|Publication number||US7123910 B2|
|Application number||US 10/477,023|
|Publication date||Oct 17, 2006|
|Filing date||May 10, 2002|
|Priority date||May 10, 2001|
|Also published as||DE60125721D1, DE60125721T2, EP1257141A1, EP1257141B1, US20040147262, WO2002091783A1|
|Publication number||10477023, 477023, PCT/2002/5555, PCT/EP/2/005555, PCT/EP/2/05555, PCT/EP/2002/005555, PCT/EP/2002/05555, PCT/EP2/005555, PCT/EP2/05555, PCT/EP2002/005555, PCT/EP2002/05555, PCT/EP2002005555, PCT/EP200205555, PCT/EP2005555, PCT/EP205555, US 7123910 B2, US 7123910B2, US-B2-7123910, US7123910 B2, US7123910B2|
|Inventors||Thierry Lucidarme, Pierre Lescuyer|
|Original Assignee||Nortel Networks Limited|
|Export Citation||BiBTeX, EndNote, RefMan|
|Patent Citations (14), Referenced by (98), Classifications (9), Legal Events (5)|
|External Links: USPTO, USPTO Assignment, Espacenet|
The present invention relates to methods and apparatus for the integration of differing mobile telecommunications systems, in particular for detecting, monitoring and accessing radio access networks with a variety of Radio Access Technologies (RAT's) in particular, uncoordinated radio access networks. In particular, the present invention relates to mobile terminals and network equipment for carrying out the invention and methods of operating the same.
A third generation mobile telecommunications network 1 as presently proposed for the Universal Mobile Telecommunication System (UMTS) is shown in
Third generation mobile telephone networks such as UMTS allow handovers between different systems, e.g. from UMTS to GSM and vice versa. Handover between systems can be necessary because, for instance, the GSM or UMTS network does not have the necessary geographical coverage—e.g. a mobile terminal moves out of the coverage area of one system into another, or because of congestion on one system, that is for load balancing, or to provide a different service, e.g. from UMTS to GPRS to provide specific data services.
To provide the necessary information for making the handover decision, the mobile terminal is able to make measurements of surrounding radio transmitters. Typical measurements are:
Inter-system handover from UMTS to GSM and vice-versa for FDD outdoor systems are shown schematically in
The reverse procedure is shown schematically in
The above described system handovers require close co-operation between the two systems. In particular, each system is subject to change, such as changing cell sizes, cell frequency allocations, number of cells. This information is communicated from on system to another via the Operation & Maintenance System (OMS). Two systems in which system information is exchanged between the relevant OMS will be called “coordinated systems”. This level of co-ordination however becomes increasingly difficult to implement as the number of alternative systems increases. The number of possible system handovers explodes rapidly, specially when multi-mode mobile terminals are used. A non-exhaustive list of systems follows which have different Radio Access Technologies (RAT's) and which might be relevant for a system change between any two: UMTS Frequency Division Duplex (FDD), UMTS Time Division Duplex (TDD), Multicarrier CDMA, GSM, GPRS/GSM, EGPRS/UTMS (GERAN), CDMA 2000, DECT, HIPERLAN/1 or /2, BLUETOOTH, OFDM (Orthogonal Frequency Division Multiplex) Local Area Networks. These radio access networks have different frequency ranges, different data rates, different modulation methods, etc. A testbed for such a multi-network has been described in “First step toward an IP-based VHE” by Morand et al., 3G Mobile Communication Technologies, 26–28 Mar. 2001, Conf Publication No. 477 IEE London. The networks considered were LAN, WLAN, UMTS and PSTN. Handover is managed by Mobile IP. Mobile IP is a protocol that provides address mobility on an IP network such as the Internet i.e. seamless transparent access to the Internet providing solution for the mobile nodes to move and attach anywhere on the Internet. However, it does not specify how a wireless message redirection or handover is to be carried out.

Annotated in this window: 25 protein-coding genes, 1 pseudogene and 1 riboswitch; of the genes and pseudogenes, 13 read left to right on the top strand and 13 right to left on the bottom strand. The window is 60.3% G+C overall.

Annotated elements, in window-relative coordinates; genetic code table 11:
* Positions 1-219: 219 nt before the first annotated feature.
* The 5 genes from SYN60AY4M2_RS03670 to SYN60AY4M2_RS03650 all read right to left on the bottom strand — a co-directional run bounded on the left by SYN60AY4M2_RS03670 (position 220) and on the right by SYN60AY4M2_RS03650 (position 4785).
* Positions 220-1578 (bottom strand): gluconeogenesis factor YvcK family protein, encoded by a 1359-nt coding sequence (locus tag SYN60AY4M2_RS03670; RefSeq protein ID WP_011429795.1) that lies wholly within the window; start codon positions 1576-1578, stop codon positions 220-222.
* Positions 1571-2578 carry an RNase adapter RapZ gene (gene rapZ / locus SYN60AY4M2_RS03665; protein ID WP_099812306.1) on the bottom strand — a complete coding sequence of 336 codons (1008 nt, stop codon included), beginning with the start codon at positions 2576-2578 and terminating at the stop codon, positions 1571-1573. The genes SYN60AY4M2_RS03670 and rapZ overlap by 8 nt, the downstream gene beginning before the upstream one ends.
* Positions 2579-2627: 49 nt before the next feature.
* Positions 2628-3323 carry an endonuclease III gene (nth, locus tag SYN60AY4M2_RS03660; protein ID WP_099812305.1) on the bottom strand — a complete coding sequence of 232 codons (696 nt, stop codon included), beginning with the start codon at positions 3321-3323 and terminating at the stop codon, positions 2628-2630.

The present methods of dealing with change from one RAT to another require extensive knowledge to be available as to the protocols and parameters of the other candidate systems a mobile terminal might use.
The article “Blind radio access technology discovery and monitoring for software defined radio communication systems: problems and solutions”, Vardoulias et al., pages 306–310, 3G Mobile Communication Technologies, 26–28 Mar. 2001, Conf. Publication No. 477, IEE London describes some details of software defined reconfigurable mobile terminals capable of detecting and monitoring alternative RAT's which are net necessarily coordinated with a public mobile telephone system. However, a network organization in which these terminals may work is not discussed.
It is an object of the present invention to provide systems, apparatus and methods to allow a change of RAT even between uncoordinated radio access networks.
The present invention relates to Dynamic System Performance Adaptation (DSPA) and in particular to DSPA between uncoordinated radio access networks having different RAT's.